Then the councilor Colleen Polson brought us on a tour of the community where we visited some of the services and landmarks, such as the health center, the school, the pow-wow ground, youth centre, etc. After the tour, the bishop had some time for personal meetings which were appreciated by both parties. We were given a brief explanation as to how a sweat lodge is used, how it is done and how people benefit from this traditional liberation ceremony.

         We were treated to a delicious supper that had been prepared by Susanne Polson. The Vice-Chief Christine Chevrier, some councilors (Colleen Polson & Jennilee Wahsquonaikezhik) and other guests (Shirley McBride and Réjean Goudreault) were with us for the meal and we had lot of fun and talked about different things. We learned that Rouyn-Noranda is located on the Traditional Land of Timiskaming First Nation. Also, there was some discussion about means that were being taken to revive the Algonquin language in the community and for this purpose, a new Algonquin Language Coordinator has been appointed. One of the councilors had this to say: “There are a lot of activities going on in the community for youth, elders and children. We have the interest of the community at the heart of our thinking and action. The existential vulnerability united us more and more”.

         The Council presented a gift of a pair of moccasins to Mgr. Boulanger which, by a happy and well-arranged coincidence, fit him just right. The moccasins also symbolize an invitation for him and the Church to walk with Native People in true fraternity.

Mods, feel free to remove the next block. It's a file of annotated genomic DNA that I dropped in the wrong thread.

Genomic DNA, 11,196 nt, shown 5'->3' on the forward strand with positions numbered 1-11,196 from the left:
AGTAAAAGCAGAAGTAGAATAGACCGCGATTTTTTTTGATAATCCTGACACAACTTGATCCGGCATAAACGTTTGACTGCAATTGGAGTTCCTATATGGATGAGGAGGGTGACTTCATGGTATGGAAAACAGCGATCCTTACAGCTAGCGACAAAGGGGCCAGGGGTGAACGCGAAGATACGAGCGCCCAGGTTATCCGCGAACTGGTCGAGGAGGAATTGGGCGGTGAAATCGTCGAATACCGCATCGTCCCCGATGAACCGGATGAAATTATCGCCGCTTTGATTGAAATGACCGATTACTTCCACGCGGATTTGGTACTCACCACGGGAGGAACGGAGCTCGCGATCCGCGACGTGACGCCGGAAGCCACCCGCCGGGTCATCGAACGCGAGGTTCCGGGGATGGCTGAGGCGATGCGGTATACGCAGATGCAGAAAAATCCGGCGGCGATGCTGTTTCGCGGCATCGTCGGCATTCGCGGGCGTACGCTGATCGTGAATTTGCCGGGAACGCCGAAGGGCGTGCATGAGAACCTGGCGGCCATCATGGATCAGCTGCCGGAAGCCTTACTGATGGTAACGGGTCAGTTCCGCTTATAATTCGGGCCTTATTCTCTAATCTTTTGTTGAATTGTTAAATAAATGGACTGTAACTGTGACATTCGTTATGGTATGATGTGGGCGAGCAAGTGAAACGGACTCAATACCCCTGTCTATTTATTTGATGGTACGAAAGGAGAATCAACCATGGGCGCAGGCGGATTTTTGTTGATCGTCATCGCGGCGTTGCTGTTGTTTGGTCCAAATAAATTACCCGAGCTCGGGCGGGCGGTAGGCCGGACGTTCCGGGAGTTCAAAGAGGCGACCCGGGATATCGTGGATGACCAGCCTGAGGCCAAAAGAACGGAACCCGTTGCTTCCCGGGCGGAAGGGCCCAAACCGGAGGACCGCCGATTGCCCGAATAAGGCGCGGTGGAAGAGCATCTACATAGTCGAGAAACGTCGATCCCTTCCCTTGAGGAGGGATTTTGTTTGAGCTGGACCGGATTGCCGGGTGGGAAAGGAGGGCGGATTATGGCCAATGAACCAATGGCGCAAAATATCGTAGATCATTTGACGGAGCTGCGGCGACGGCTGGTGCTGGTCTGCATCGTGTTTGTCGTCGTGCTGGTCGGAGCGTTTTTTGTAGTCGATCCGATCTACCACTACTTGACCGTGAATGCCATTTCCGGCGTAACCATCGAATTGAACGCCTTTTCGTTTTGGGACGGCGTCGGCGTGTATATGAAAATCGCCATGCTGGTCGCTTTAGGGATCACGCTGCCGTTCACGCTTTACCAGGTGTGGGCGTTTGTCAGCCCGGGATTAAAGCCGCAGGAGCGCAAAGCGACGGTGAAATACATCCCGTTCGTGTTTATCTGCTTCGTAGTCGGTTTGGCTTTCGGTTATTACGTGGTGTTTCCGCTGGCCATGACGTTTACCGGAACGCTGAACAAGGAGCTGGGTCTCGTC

Mgr. Guy Boulanger thanked everyone for their warm welcome, generosity and kindness in accepting him to walk with them. The council asked him to visit the community again.

         Fr. Reegan Soosai, cf.m.f., priest-in charge of St. Kateri Tekakwitha Mission thanked the Chief and council for their 3 Ts: Time, Talent and Treasure. The Council also thanked Mgr. Guy Boulanger for his availability, friendliness and the pastoral visit. Kitchi Meegwetch to Marsha Wabie of Senior's unit, Lorri Hamelin and Jessie Bond of ALTCC and Jolene Polson, the secretary for coordinating everything. Our special and sincere thanks to the Chief Arden McBride for his enthusiasm to make this visit happen even though he was not present because of his other commitments. We would like to thank all those who came to meet Bishop Boulanger and made this day a memorable one. Overall, it was a day full of blessings from Creator-God to everyone. We hope to continue this pilgrimage of Love, Respect, Truth, Humility, Healing, Wisdom and Reconciliation. The bishop’s visit came to an end at 6:45 p.m. with full of joy and hope!
        Timiskaming First Nation has a total of 2,250 members of which 750 people live on the reserve and there are 200 people working in different departments for the Community. There are about 100 children in the school. There is a project of United Police Station of three First Nation Communities: Timiskaming First Nation, Long Point First Nation and Kebaowek (Kipawa) First Nation.  We wish them all the best and implore the Creator’s blessing upon them so that they may take forward all these wonderful projects that seek more unity and more economical and political independence.

Kitchi Meegwetch/Merci beaucoup
Father Reegan Soosai, c.m.f